Elizabeth Warren introduces legislation to revoke Medals of Honor awarded for Wounded Knee Massacre

Native American issues have become a thorny issue for the Democratic presidential hopeful who has been mocked in racial slurs by Donald Trump

Reid J. Epstein
Wednesday 27 November 2019 22:20
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A Lakota member with a sacred staff rides to meet a descendant of the commander of the Wounded Knee massacre
A Lakota member with a sacred staff rides to meet a descendant of the commander of the Wounded Knee massacre

Elizabeth Warren has introduced legislation to revoke Medals of Honor from 20 US soldiers who killed hundreds of Native American women and children in the Wounded Knee Massacre of 1890.

The proposal from Warren, a leading candidate for the Democratic presidential nomination, follows a House bill on the same subject that was introduced in June by Rep. Denny Heck of Washington. It has yet to receive a vote.

"The horrifying acts of violence against hundreds of Lakota men, women and children at Wounded Knee should be condemned, not celebrated with Medals of Honor," Warren said in a statement released on Wednesday by her Senate office. "The Remove the Stain Act acknowledges a profoundly shameful event in US history, and that's why I'm joining my House colleagues in this effort to advance justice and take a step toward righting wrongs against Native peoples."

Congress has rescinded more than 900 Medals of Honor since enacting legislation in 1916 to create a board of retired military officers to review previously awarded medals, according to Warren's Senate office.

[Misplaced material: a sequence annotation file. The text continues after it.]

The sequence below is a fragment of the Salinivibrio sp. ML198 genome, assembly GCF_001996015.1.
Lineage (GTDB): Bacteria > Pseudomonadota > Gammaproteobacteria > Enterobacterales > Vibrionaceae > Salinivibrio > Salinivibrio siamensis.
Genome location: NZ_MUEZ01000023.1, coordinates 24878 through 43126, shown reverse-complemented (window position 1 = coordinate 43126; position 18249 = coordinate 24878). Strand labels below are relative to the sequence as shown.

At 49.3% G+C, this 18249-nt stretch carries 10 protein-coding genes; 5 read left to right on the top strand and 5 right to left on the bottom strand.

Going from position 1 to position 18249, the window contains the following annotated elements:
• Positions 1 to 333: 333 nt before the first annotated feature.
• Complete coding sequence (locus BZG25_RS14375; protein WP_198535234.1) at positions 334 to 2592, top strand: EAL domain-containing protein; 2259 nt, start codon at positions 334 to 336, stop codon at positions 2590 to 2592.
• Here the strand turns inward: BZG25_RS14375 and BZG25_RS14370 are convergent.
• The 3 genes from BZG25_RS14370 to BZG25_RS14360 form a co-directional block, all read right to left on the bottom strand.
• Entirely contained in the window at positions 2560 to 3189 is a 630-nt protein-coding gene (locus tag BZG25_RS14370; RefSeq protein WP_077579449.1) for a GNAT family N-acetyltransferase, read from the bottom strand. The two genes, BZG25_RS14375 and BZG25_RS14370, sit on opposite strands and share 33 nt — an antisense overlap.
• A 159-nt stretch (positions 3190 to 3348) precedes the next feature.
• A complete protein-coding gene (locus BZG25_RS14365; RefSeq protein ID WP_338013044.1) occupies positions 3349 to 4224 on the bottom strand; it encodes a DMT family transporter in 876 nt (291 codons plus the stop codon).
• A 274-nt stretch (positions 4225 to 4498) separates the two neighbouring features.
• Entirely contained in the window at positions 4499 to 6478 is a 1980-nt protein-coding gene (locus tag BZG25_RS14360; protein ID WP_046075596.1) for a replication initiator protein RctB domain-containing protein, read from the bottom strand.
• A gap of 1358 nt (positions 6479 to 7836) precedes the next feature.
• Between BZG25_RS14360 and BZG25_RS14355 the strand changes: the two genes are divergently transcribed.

Warren's proposal, which is co-sponsored by Sens. Jeff Merkley and Ron Wyden of Oregon, Kamala Harris of California, and Patrick Leahy and Bernie Sanders of Vermont, has the support of several Native American tribes, along with groups of descendants of victims of the massacre. Liberal veterans groups like VoteVets and Veterans for Peace are also backing the bill.

The House bill was co-sponsored by several other members, including Reps Sharice Davids of Kansas and Deb Haaland of New Mexico, the first two Native American congresswomen. Haaland is a co-chair of Warren's presidential campaign. It is the first time legislation of this nature has been introduced in Congress, Warren's office said.

Native American issues have long been thorny for Warren, who has been dogged by questions about her past claims of Native American ancestry since her first Senate campaign in 2012. The controversy hampered the start of her presidential campaign, which posted poor fundraising numbers during the first three months of 2019 before rebounding.

Brad Upton, a descendant of the commander of the US troops who carried out the Wounded Knee massacre in South Dakota in 1890, meets Debbie Day, a relative of one of the Lakota victims, on a reservation in Bridger in November 2019 to formally apologise for his ancestor's part in the massacre

In October 2018, as she was preparing to seek the presidency, Warren released the results of a DNA test that showed she had at least one Native American ancestor. But the test led to more criticism from some Native Americans, who argued that the test undermined Native sovereignty. She later apologised for taking the DNA test and introduced a suite of policy proposals to protect tribal lands and bolster funding for programmes that serve Native Americans.

"Like anyone who's being honest with themselves, I know that I have made mistakes," Warren said in August, speaking at a presidential forum on Native issues in Sioux City, Iowa. "I am sorry for harm I have caused. I have listened and I have learned a lot, and I am grateful for the many conversations that we've had together."

Several of Warren's rivals for the Democratic nomination have also released plans to help Native American communities.

President Donald Trump, who regularly mocks Warren by referring to her as Pocahontas, has referenced the Wounded Knee massacre and the infamous Trail of Tears, the 19th-century forced relocation of thousands of Native American people, in Twitter attacks against Warren.

New York Times

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